Regulation and licensing of IVF

Regulation and licensing are systems that are imposed on an organization, such as a clinical laboratory or an IVF Center. These systems, which are not optional, are usually created and enforced via legislation and consequently vary widely between countries, and even between states in countries such as Australia and the USA. Licensing bodies (e.g. the Human Fertilisation and Embryology Authority, the HFEA, in the UK) typically issue a licence after an inspection process to confirm that an organization is, indeed, operating in accordance with the law. While this process does create some sort of minimum standards to which the facility or organization will operate, there is often no consideration of performance standards or quality within the terms of the licensing process.

Regulation and licensing are therefore not particularly relevant to the focus of this book, and will be left for other authors to explore. Instead, our focus will be on the setting of - and compliance with -Standards that go beyond meeting minimum standards, an approach that can be described simplistically as seeking to achieve best practice. The formalization of such an approach is usually referred to as Certification or Accreditation. As defined above, "Certification" is typically used when referringto standards such ISO Standards (see below), while "Accreditation" is a more broad-based approach founded upon a perpetual process of quality improvement.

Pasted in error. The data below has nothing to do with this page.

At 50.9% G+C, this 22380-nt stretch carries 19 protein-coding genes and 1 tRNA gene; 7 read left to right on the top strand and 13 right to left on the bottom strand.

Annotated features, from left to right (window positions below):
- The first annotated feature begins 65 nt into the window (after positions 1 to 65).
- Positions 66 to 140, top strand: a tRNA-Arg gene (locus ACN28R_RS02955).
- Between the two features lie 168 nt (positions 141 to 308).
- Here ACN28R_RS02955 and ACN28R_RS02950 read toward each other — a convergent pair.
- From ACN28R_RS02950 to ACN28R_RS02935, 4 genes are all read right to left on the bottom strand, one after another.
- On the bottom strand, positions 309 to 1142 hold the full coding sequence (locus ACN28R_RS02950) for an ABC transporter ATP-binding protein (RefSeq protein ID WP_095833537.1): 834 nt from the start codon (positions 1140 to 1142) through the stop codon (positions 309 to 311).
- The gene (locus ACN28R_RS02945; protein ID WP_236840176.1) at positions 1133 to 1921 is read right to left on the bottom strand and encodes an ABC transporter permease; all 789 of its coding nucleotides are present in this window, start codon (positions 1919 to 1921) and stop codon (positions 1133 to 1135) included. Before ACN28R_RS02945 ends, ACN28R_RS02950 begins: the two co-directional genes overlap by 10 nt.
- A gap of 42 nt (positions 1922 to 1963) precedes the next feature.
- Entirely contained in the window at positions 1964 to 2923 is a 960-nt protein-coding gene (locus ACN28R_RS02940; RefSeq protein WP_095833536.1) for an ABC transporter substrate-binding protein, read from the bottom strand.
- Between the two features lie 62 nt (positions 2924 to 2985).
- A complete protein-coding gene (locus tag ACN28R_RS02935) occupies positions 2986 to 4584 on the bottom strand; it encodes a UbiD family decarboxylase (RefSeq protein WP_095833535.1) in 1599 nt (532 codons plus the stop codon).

As a final word, we must all be aware of other regulations that we are obliged to follow in any workplace:

• Regulations that affect the employer/employee relationship, such as those that create statutory requirements pertaining to maximum work hours, statutory holidays, annual leave, etc. Labor relations in general is an area that no employer can ignore - if for no other reason than a disgruntled employee will be sure to remind him/her ofthem!

• Regulations that concern the handling and use of hazardous materials such as flammable solvents, strong acids and alkalis, liquid nitrogen, radioactive materials, etc. All materials used in the IVF lab must be stored, handled and used correctly for the safety of everyone -and the facility. For example, in Canada and the USA the Workplace Hazardous Materials Information System (WHMIS) is designed to reduce the risk from hazardous products in the workplace at all levels (i.e. suppliers, workers and employers) through proper training and the requirement that a Material Safety Data Sheet (MSDS) for each product must be available to anyone who comes into contact with it.

• General occupational health and safety regulations.

• Fire regulations.

Add to this such things as European Directives and there is a veritable minefield of regulation that affects almost everything we do, from designing a lab to how high a fire extinguisher can be placed above the floor! Just because someone works in a (small) private IVF lab and, in their opinion, "such-and-such doesn't matter here," does not give them any right to break such regulations. Ignore them at your peril!

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100 Pregnancy Tips

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